NFL Combines: Working out

The NFL Combines have become a glorified sport of Olympic Events. Run the forty, three-cone drill and shuttle, show your speed, quickness and ability to move laterally. But what happens when you bypass the event and don't even workout?

Many head coaches expressed a strong desire to see everyone work out at the NFL combines in Indianapolis. League personnel spent big money to have their entire scouting staff present for the event.

An even playing field, such as the field of the RCA Dome provides, to evaluate talent makes their job infinitely easier.

When a player runs on a hard track that may elevate forty times, calculations have to be made to compensate for the different track used. Plus, working out at the school's facility provides comfort to the player working out, rather than the high pressure situation of the combines.

And what is the NFL if it isn't pressure.

According to New York Jets head coach Herm Edwards, he wants to see how players respond to "inconvenience."

"Football is about inconvenience," he said.

When training camp begins, many player won't be able to even see their families as the day begins early and ends late with practices and meetings sprinkled in between.

The combines are a test of that inconvenience as players are pushed and prodded and expected to push their energy and lifeblood to the limits.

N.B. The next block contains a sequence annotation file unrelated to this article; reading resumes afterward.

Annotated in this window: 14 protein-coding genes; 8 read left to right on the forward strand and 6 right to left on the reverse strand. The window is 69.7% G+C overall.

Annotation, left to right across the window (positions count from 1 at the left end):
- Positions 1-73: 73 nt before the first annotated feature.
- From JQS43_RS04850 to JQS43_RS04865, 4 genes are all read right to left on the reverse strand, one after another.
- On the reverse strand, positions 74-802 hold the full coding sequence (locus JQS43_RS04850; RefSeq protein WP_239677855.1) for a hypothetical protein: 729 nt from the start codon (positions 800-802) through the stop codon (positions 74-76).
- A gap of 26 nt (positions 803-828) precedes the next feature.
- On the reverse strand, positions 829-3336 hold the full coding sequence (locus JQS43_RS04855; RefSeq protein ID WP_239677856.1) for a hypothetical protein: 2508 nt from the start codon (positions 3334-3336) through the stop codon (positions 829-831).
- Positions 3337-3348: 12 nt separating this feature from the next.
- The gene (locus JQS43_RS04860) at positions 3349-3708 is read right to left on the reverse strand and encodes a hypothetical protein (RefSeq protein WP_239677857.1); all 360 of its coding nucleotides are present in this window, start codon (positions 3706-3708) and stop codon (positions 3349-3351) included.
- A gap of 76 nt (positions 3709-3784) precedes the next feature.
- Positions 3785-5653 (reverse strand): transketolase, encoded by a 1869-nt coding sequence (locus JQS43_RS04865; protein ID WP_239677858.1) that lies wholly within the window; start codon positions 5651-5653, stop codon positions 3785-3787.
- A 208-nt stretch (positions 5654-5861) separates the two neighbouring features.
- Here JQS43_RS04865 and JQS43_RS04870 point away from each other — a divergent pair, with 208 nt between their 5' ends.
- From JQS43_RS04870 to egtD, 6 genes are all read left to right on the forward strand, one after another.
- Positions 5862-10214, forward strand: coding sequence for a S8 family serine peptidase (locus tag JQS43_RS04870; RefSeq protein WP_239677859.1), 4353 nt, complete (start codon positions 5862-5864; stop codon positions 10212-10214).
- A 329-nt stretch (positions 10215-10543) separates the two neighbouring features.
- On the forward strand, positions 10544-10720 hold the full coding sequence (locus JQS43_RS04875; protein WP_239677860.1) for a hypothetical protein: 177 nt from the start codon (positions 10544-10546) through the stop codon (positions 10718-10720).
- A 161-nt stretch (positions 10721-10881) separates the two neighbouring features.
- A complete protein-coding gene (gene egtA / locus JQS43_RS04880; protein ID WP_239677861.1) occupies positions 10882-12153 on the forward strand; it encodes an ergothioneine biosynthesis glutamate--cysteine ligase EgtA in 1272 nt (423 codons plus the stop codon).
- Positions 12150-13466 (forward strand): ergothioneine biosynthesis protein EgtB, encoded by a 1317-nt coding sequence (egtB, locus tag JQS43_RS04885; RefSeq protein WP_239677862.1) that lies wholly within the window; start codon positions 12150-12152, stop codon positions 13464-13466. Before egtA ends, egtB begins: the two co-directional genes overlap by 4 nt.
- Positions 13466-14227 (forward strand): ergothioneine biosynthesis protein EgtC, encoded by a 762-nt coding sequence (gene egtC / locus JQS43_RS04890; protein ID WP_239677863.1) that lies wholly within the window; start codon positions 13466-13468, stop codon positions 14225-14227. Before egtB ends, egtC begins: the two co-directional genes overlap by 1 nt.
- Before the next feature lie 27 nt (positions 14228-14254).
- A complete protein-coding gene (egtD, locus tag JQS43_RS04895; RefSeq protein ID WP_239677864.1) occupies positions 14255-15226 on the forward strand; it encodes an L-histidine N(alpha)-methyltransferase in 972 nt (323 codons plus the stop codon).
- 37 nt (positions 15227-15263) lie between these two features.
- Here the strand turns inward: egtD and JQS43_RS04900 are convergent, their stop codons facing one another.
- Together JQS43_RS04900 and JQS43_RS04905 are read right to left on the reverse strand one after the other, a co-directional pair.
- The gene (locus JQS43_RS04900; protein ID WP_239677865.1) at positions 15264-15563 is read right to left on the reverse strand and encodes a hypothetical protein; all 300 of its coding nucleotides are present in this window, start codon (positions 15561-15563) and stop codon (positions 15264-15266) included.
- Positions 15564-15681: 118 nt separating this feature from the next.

It may not be the forty times that separates a NFL prospect. But if they show the courage to workout on the grandest of stages and in front of league personnel from every team in the league, that can bump a player up.

The last drill of the day may be the toughest. Is this prospect giving it all he has and pulling from that reserve tank known as will?

Tony Dungy, the head coach of the Indianapolis Colts, agrees, "They get a star next to their name when they say, 'This is the big stage and I want to be the best on the big stage.'"

One player who originally was slated to pass on the workouts apparently got the word.

The initial prognosis was Ronnie Brown would not work out at the combines but he showed up for the forty yard dash and turned in the one of the best times of any back to lineup in his group. His first run netted him an official time of 4.48. His unofficial 4.32 forty on his second go-round, however, had the scouts and coaches in attendance turning towards each other with excitement.

With Cedric Benson sitting out of the workouts, Brown may have elevated himself atop every draft board with his choice to run.

h NFL team notes from the running back and fullback workout:

Oakland Raiders owner Al Davis was on hand with tons of Raiders scouts to watch the running backs. Without cap space, it would appear they will not be a player in free agency and will focus on the draft to solve their running back woes.

Dallas Cowboys head coach Bill Parcells was on hand to watch and time the running backs and fullbacks. After selecting Julius Jones last year, it is more likely that his interest laid in the fullbacks.

Kansas City Chiefs head coach Dick Vermeil sat and watched the running backs and fullbacks. With Larry Johnson and Priest Holmes in the cupboard, Vermeil was focusing in on the fullbacks.


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